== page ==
Findlay v. McAllister

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Findlay v. McAllister
Seal of the United States Supreme Court
Submitted December 2, 1884
Decided January 12, 1885
Full case nameFindlay v. McAllister
Citations113 U.S. 104 (more)
5 S. Ct. 401; 28 L. Ed. 930
Court membership
Chief Justice
Morrison Waite
Associate Justices
Samuel F. Miller · Stephen J. Field
Joseph P. Bradley · John M. Harlan
William B. Woods · Stanley Matthews
Horace Gray · Samuel Blatchford
Case opinions
MajorityWoods, joined by Waite, Bradley, Harlan, Matthews, Gray, Blatchford
DissentMiller, Field (without opinions)

Findlay v. McAllister, 113 U.S. 104 (1885), was a suit brought against Thomas McAllister and 14 other defendants, to recover damages as follows:


Findlay, the plaintiff, owned bonds with coupons issued by Scotland County, Missouri, which were recovered on September 25, 1877 in the same circuit court where action was brought, with a judgment on the coupons against the county in the amount of $4,008.86. The county failed to pay the judgment, so the circuit court issued a peremptory writ of mandamus, which commanded the county court to levy and cause to be collected a special tax on all taxable property within the county in order to pay the judgment, including interest as well as other costs. This was also ordered for several other plaintiffs in like circumstances.[1]

The county court levied a special tax, called a 'judgment tax,' with an amount sufficient to pay off all the judgments, and placed it on the books of the county to be delivered to the county tax collector for collection of the tax.

After the special tax had been levied, and the tax-book placed in the hands of the collector for collection, the defendants, with about 2,000 other evil-disposed persons, all residents of Scotland county, conspired to hinder and prevent the county court and the collector from collecting and paying the special tax. They did this in order to try and depreciate the value of the bonds held by the plaintiff in an attempt to compromise the judgment and bonds at much less than their value. This was done unlawfully and maliciously, and in contempt of the orders and mandates of the circuit court.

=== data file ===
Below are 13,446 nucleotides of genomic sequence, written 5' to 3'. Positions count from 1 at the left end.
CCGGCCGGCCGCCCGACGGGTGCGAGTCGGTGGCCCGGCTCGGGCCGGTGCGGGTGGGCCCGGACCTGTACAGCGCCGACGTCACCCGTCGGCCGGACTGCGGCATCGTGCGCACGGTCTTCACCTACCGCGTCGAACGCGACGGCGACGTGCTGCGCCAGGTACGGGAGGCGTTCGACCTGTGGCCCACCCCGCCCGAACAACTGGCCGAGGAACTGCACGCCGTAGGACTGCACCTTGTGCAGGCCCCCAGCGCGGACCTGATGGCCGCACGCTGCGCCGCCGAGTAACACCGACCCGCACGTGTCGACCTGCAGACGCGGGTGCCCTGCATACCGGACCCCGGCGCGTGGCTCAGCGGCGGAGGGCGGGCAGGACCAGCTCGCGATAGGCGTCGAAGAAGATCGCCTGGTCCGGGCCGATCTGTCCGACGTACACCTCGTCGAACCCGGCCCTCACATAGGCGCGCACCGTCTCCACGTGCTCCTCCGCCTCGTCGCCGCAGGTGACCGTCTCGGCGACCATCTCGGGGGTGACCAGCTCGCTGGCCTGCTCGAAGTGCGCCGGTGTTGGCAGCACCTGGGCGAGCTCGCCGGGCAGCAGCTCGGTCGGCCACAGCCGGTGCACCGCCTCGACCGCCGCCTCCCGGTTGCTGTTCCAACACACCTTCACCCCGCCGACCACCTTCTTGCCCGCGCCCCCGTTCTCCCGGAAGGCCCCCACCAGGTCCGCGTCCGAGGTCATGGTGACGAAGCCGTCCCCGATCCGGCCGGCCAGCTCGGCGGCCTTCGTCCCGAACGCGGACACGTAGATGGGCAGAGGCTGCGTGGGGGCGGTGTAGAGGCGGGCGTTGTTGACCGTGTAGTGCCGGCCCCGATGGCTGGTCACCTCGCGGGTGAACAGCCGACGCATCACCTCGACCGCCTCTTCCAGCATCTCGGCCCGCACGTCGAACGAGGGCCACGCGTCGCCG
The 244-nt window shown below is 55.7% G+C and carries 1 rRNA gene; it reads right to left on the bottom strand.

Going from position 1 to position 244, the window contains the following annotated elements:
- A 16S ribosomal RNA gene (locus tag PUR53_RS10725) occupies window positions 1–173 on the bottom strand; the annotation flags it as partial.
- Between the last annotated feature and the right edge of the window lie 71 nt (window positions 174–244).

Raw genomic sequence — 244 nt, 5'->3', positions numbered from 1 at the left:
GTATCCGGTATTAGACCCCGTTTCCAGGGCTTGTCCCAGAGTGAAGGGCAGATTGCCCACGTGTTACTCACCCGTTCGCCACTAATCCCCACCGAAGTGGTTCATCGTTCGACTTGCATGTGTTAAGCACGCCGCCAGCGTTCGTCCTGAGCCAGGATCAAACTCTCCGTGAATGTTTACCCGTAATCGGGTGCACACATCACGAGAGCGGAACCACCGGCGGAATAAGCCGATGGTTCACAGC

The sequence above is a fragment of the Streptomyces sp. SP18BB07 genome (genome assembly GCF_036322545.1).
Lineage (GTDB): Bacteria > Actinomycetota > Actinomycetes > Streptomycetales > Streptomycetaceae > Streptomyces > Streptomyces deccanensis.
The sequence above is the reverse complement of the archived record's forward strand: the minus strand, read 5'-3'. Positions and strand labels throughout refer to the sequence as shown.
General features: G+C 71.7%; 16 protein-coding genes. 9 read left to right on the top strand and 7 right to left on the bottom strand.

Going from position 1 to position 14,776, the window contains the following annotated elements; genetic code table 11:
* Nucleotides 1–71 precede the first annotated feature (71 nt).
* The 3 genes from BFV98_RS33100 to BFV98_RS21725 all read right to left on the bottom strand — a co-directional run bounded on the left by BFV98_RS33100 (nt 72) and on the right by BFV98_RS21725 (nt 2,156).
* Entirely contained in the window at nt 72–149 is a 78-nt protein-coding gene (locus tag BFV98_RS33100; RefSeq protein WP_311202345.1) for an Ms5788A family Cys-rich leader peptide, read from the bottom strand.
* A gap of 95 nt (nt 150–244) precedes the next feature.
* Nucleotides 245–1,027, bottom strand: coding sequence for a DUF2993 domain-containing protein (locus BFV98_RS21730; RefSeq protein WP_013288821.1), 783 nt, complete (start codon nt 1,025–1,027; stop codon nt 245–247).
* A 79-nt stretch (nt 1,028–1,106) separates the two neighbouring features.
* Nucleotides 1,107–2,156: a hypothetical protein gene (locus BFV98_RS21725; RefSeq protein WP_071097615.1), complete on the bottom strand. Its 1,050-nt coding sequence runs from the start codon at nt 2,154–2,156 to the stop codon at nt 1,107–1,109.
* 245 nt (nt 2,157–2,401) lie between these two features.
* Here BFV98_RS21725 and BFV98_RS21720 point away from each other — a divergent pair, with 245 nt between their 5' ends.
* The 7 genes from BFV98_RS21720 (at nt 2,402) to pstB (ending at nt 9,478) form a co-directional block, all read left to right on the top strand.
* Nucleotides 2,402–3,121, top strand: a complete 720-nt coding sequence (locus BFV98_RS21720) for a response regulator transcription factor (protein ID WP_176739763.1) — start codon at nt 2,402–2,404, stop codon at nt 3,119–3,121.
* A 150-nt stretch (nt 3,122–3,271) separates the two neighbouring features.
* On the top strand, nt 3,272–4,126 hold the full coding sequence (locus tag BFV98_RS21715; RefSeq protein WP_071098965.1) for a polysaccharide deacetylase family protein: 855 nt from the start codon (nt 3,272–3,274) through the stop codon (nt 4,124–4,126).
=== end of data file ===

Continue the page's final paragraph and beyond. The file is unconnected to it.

The defendants and their confederates organized into an association called 'The Tax-payers Association of Scotland County,' with branch organizations in various school-districts of the county, for the purpose, among other things, of resisting the collection of the special tax, and the defendants and their confederates did pledge themselves to contribute of their means and influence, and to protect each other in all efforts made, to resist the payment thereof. In furtherance of their design, the defendants and their confederates, members of said association, made and published threats of violence against the attorneys of the plaintiff, who were employed to represent him in the collection of his judgment, and gave out and circulated the threat that no person would be allowed to bid upon or purchase any property that might be offered for sale by the collector to enforce the payment of the special tax, intending thereby to intimidate any person from bidding upon or purchasing any property offered for sale by the collector for the payment thereof. To induce the tax-payers of the county to join the association and aid in carrying out their unlawful conspiracy, the defendants and their confederates falsely and fraudulently gave out and published that such bonds and special tax were illegal, null, and void, and that they were under no obligation, legal or moral, to pay the same, well knowing that such declarations were false.